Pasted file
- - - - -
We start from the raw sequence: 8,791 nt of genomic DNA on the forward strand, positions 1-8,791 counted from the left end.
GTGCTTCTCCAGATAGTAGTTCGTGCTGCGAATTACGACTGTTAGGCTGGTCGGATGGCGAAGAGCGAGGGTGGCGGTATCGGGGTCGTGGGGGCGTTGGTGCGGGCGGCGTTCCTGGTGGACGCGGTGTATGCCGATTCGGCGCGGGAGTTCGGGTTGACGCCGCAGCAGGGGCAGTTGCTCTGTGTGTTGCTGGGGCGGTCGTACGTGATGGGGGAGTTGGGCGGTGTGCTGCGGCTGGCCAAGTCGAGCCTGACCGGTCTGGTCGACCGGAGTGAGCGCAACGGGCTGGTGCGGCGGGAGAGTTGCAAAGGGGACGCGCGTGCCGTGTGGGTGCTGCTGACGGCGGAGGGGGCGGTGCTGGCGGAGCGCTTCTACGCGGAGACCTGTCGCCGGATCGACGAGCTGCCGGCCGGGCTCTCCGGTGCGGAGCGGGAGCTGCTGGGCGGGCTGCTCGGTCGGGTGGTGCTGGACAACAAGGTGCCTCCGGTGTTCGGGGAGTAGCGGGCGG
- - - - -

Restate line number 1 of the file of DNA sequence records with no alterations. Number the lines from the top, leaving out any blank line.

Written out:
We start from the raw sequence: 8,791 nt of genomic DNA on the forward strand, positions 1-8,791 counted from the left end.